At first blush, this may seem backward (ha ha.) If you're trying to plan your unit, doesn't it make sense to think about how you're gong to teach it and what activities you'll use, and make the assessment last? Well, yes. It does make sense. We've all done it. But by making the assessment last or by not starting with your standards and enduring understandings, teachers run the dire (and all-too-common) risk of misaligning lessons to the standards, designing tests at a lower level than the standards call for, or not having an assessment that gives you clear evidence of whether your students actually mastered the content.

So that takes me back to where I started. My eduholism. As I work with my teachers on improving their course goals, assessments and plans, my work life revolves around backward design. In a naturally eduholic way, my personal life has taken a turn for BD as well.

Recently, I found myself telling a Friend to use backward design when finding a boyfriend: First, you need to really understand what you want and what your priorities are. Next, if your priority is "nice" and "cute", you need to imagine what "nice" and "cute" would look like when you meet someone. What are some examples of what Potential Boyfriend may do to demonstrate his "niceness" and "cuteness"? Third, start planning for it. If one way Potential Boyfriend could demonstrate "niceness" is by volunteering, then you should start spending your Saturdays around the local animal shelter.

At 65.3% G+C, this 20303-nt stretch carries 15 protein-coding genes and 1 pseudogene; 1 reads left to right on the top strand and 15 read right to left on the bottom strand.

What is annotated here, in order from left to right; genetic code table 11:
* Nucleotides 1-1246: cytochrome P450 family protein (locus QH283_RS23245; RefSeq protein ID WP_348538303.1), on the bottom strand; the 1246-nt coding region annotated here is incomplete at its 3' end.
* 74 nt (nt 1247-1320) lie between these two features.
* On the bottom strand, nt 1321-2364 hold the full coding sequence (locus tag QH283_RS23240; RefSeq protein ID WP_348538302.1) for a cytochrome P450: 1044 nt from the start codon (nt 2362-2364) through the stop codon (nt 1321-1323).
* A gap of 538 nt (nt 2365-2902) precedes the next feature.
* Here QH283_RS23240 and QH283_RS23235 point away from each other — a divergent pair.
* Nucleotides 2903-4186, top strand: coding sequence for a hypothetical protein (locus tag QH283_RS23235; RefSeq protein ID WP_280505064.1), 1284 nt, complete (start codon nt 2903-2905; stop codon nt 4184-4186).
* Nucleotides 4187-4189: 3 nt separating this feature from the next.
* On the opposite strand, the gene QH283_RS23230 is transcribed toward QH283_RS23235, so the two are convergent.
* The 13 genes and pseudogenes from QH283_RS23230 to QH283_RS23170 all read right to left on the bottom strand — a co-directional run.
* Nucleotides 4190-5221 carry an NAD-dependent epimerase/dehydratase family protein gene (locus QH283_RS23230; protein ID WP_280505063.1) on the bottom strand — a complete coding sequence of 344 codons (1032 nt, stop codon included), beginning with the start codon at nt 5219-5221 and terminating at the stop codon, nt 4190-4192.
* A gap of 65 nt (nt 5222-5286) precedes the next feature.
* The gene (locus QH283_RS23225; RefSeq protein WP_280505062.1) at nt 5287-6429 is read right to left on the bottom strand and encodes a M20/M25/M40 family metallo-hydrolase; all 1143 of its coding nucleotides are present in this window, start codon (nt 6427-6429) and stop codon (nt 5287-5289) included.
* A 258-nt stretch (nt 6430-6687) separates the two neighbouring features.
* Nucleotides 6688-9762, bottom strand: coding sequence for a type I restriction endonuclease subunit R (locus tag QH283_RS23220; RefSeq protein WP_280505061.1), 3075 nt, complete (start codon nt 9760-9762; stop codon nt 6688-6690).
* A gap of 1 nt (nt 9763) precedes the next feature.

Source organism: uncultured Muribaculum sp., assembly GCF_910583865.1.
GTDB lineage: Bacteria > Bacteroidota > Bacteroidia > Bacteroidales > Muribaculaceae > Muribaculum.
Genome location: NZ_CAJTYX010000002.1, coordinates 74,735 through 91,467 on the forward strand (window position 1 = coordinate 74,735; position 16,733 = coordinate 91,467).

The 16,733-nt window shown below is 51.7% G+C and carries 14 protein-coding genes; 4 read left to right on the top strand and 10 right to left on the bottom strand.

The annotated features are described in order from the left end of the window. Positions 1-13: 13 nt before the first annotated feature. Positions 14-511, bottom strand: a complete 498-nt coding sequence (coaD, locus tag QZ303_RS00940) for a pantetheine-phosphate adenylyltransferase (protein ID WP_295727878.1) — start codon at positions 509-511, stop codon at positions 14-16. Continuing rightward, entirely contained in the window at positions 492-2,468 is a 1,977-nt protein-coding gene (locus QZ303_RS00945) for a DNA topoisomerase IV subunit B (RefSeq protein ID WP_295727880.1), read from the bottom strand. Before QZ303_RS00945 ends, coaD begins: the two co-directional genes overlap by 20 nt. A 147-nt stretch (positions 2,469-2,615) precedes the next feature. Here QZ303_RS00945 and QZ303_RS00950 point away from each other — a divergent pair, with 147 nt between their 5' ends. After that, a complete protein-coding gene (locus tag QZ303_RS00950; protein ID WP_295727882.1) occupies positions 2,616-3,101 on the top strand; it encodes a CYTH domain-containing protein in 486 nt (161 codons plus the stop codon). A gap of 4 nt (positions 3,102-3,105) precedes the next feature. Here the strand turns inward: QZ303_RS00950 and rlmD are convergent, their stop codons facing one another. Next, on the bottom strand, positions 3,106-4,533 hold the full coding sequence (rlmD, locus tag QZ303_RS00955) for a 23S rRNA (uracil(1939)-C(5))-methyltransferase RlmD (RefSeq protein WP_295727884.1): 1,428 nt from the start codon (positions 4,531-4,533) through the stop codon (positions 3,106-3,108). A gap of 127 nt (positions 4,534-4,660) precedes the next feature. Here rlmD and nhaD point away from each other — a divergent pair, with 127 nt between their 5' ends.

I don't buy $100 shoes, but I'm not particularly budget-savvy either. A month ago, I found myself planning backward to save for the upcoming year. I decided on my goal ($5,000). I figured out how I would "assess" it (I would have $5,000 more in my savings account)). Then I worked backwards from September 2008 to September 2007 to scratch together a long term plan for how much I would need to save monthly in order to reach my goal. (It was a good plan. And then I bought a computer. Maybe I'll write another entry on adjusting our long-term plans to deal with unforeseen changes.)

Public Policy
Back in August, I was on a plane reading The Economist when I got so giddy by an article on a California city that I yelped a little, marked the page and pulled out a Post-It to jot down a note: "Cerritos, CA uses BACKWARD DESIGN!!!"

The piece highlights Cerritos' "superb management and geographical good fortune" and described how the the small suburb built beautiful libraries, performing arts centers and parks all while maintaining fiscal success. What I read was that the city managers knew what they wanted from the start (financial stability), they knew what it would look like to get there (lure businesses and investors to set up shop in the city) and had a long term plan on how to get there, which was directly aligned to their goals (first establish pipelines and roads, then business parks, policing and schools.)


Welcome, Jessica. And thanks for the shout out.